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Confirmatory Experiences Following Doyle Traces
The Following Discussion is Excerpted from an Email from Bobby Matherne to Doyle Henderson on January 2, 1997. In it Bobby discussed the importance of using a food dislike for one's first doyle trace, the concept of stopper doyles, and why it is often so difficult to notice when a doyle trace has been successful, among other things. Amanda and Carol are pseudonyms to disguise the identity of the two people. Used with permission.
©2000 by 21st Century Education, Inc
Yesterday I had lunch with my friend Amanda who has done several doyle traces. I asked her for any confirmatory experiences, and didn't get much. Fifteen minutes later, however, she reported this reaction to her importunate mother-in-law's statement, "Amanda, you are being selfish.":
"Yes, Carol, I am selfish! That's exactly what I am and very necessary for me to focus on holding two jobs and raising four kids."
She was exultant when she told me, like it was something inside her that she had wanted to get out for a long time.
As you probably know, here's the subtle part of a doyletics trace: with the prominent exception of bad food doyles, when you make a change, you delete something, and it's much harder to experience a deletion than an addition. Removing a bad food doyle is an exception, because deleting a negative response adds a food that you can eat and enjoy. Therefore it provides an ADDITION instead of a deletion. Just being able to take a nibble on food you never put in your mouth before is a great convincer that something real happened during the trace. That's why I recommend to people that they first do a food dislike before attempting to trace anything else.
Rem-ember my reaction when you first said you had lost all your food dislikes? I began to see that as a possible link into people's convincer strategies. The importance is that unless something plugs into a person's convincer strategy they literally DON'T KNOW anything has changed, even though it has.
Now, I learned that from Bandler and Grinder (Richard Bandler and John Grinder). I try always to remember that "one who is a scholar remembers one's sources." God I wish I could remember where I read that to give credit to its source!
Okay, as Calvin once said, "I got side-distracted." Back to my point: as I was writing about my lunch with Amanda, it occurred to me that her being able to stand up to her mother-in-law may have come about because of some doyles that she had removed, that had stopped her in the past. I call these "stopper doyles" or primitive feeling states that, when activated, prevent one from clearly expressing one's inner self. Amanda could not admit that she was selfish unless she had direct access to her inner self in the moment. Amanda was answering the question I'd asked earlier at the table by telling me the story about Carol, and neither she nor I knew at the time it was a direct answer to the question, "How specifically has your life changed since you did several doyle traces?" [Richard Bandler once told me, "When you do subtle work, you must expect change in subtle ways."]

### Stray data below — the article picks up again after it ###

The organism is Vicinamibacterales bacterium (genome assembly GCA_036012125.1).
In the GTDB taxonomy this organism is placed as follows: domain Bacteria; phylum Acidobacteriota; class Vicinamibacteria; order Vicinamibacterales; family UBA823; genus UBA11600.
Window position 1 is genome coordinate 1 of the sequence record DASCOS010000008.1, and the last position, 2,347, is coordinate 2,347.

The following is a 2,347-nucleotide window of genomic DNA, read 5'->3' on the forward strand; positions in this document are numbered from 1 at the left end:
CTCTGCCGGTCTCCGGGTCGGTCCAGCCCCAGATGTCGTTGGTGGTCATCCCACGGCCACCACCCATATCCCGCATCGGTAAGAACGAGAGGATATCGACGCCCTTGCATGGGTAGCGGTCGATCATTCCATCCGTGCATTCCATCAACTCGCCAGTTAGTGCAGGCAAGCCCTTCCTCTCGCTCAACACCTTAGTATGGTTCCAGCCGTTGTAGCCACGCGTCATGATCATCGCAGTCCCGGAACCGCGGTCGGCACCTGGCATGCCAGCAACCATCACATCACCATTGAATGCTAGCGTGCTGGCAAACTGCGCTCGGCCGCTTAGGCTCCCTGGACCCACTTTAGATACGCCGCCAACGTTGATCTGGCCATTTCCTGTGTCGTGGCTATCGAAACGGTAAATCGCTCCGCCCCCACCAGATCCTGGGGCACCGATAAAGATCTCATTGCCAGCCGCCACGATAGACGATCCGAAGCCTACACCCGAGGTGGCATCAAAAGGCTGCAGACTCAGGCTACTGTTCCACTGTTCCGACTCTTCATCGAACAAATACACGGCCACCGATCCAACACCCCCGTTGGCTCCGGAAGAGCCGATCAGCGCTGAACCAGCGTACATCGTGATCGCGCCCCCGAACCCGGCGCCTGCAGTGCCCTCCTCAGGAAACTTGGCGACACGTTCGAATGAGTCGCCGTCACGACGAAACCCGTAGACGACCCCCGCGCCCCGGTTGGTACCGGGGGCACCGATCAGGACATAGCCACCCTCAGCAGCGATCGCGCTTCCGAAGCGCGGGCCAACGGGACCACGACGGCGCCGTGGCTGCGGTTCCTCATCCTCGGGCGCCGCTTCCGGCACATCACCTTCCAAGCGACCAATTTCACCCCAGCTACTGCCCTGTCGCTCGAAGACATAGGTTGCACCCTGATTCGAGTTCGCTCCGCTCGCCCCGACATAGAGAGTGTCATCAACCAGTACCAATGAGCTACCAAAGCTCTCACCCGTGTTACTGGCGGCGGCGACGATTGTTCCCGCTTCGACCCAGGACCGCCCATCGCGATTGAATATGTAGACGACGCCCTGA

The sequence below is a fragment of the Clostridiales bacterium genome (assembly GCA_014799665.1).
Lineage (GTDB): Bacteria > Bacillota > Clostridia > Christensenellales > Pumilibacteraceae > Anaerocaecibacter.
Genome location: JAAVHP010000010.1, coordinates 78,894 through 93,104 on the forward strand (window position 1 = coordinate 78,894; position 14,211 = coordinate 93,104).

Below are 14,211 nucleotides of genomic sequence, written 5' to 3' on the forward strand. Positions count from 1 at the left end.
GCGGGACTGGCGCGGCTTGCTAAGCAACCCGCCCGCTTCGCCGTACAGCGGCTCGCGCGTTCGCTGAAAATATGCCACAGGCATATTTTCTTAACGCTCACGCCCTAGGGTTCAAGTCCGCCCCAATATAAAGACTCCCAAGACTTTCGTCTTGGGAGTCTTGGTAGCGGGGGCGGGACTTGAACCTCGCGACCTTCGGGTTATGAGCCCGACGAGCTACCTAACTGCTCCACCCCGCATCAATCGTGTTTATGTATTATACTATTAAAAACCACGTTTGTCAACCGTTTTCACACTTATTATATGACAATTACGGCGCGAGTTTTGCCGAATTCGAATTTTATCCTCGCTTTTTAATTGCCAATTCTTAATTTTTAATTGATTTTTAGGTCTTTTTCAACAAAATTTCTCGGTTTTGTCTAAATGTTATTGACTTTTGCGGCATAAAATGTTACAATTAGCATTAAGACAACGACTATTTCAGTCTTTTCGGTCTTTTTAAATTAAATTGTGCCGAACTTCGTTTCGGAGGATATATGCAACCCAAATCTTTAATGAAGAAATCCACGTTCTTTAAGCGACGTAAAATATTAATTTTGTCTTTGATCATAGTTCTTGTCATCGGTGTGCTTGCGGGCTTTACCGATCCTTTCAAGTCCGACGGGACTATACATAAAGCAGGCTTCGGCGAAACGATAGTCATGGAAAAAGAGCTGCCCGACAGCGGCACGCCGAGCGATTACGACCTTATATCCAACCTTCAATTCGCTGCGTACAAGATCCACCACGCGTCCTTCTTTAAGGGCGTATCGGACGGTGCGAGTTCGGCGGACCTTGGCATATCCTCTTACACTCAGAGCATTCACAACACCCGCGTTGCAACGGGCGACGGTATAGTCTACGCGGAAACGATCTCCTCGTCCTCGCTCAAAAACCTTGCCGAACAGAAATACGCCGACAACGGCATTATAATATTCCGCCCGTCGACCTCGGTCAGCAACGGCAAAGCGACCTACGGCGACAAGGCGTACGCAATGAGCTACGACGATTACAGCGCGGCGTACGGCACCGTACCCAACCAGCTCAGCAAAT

Now the "fifteen minutes later" [see third sentence above] is very important. Bandler told me that he could tell trainees about maneuvers to elicit responses from people, wait at least fifteen minutes, and then USE the maneuver on them and they would not know it. If he tried to use the maneuver within fifteen minutes, they'd say, "Oh, that's such and such maneuver," and they would be pleased as punch with themselves. He found if he simply waited at least fifteen minutes, they'd not have a clue as to what was happening to them.
What Amanda did, in unconscious competence, was wait about fifteen minutes before she answered the question, and neither of us knew of the exact question that was being answered, up until now. [And I can tell you, but for my training with Bandler, I'd still not have a clue.]
~^~ Relief is just a Trace Away! ^~^~
Faces of People who have Traced Away Unwanted Doyles!